Monday, July 5, 2010
I came across a house inside out.
I walked through all the walls of the rooms.
In bed, I found a black-bearded man
with jasper eyes, his neck in a noose.
I looked at the ceiling for a hook,
but the ceiling was city-lit space
and the rope wound out through the dim streets.
His eyes leaked. I wished into his face.
Before, a storm blew his belongings
across the town. I found his daughter
wandering and let her rent my dreams.
I found his wife leaning in the mirror
painting on crow’s feet. I thought I could
help and asked. He responded with rain
applause, water boiling manhole gongs,
the ocean’s rasping invitations.
In the inside-out house’s garden,
the central point had no apple tree,
instead a tree laden with serpents—
no wind there, no windows for a breeze.
They recoiled in synchronized motion
tongues testing the air in unison,
creating an illusion of wind,
the Lord walking through creation, tongues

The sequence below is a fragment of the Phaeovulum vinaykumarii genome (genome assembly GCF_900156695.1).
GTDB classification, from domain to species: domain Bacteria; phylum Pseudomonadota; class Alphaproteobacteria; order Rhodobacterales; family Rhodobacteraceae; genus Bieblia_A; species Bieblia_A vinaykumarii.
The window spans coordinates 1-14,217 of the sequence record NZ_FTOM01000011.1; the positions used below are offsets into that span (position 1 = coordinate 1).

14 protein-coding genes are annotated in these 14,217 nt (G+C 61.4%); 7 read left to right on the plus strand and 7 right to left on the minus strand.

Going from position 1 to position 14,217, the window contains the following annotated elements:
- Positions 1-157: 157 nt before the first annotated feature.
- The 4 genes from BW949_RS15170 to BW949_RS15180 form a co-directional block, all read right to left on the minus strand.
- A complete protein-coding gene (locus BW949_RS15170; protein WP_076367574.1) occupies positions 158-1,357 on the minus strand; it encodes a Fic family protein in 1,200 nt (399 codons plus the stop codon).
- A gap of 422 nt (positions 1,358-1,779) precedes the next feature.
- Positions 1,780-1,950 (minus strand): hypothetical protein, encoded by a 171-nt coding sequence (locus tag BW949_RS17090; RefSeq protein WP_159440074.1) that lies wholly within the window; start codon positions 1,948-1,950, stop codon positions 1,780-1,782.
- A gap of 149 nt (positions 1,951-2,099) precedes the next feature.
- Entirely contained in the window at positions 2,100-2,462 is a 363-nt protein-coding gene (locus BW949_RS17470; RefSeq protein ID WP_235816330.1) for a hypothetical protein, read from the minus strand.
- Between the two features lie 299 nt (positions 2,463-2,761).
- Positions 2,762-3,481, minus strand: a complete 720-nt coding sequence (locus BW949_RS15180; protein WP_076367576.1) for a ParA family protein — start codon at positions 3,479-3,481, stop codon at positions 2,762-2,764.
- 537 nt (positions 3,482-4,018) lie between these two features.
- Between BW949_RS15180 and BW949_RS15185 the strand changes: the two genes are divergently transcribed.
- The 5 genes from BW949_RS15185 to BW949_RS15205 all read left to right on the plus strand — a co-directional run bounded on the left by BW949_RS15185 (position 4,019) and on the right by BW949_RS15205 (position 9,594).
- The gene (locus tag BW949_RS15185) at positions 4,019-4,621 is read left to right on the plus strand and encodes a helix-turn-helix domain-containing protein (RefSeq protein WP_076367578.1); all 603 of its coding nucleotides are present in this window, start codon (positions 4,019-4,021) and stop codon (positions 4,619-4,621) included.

retrieving vibrations that could spell
“Lord” and call him back as a witness.
Under the ticking Medusa tree,
Eve listened to an apple promise
it had a star to give. With Adam
she made an altar, sharpened a need
to sacrifice and see if a star
would ascend through the waving-snake tree.
Exiled in the tree, there was no space
to expand. So they began building streets
inside the people. Rush hour lights
up skin. While exhaust steams from armpits,
news helicopters orbit stomachs.
On Friday night, it’s hard to unwind—
the chaos of bars transfers through nerves,
the smells from cafes spill from our skin
making every stranger attractive.
Love isn’t sparked by hips swiveling
in blushing arms, but flooded buildings
endowed with work crews and scaffolding.
Some tell their children lore of fleeing,
back to the garden where the fruit speaks,
back to the inside-out house, and back
to the rope winding over dim streets.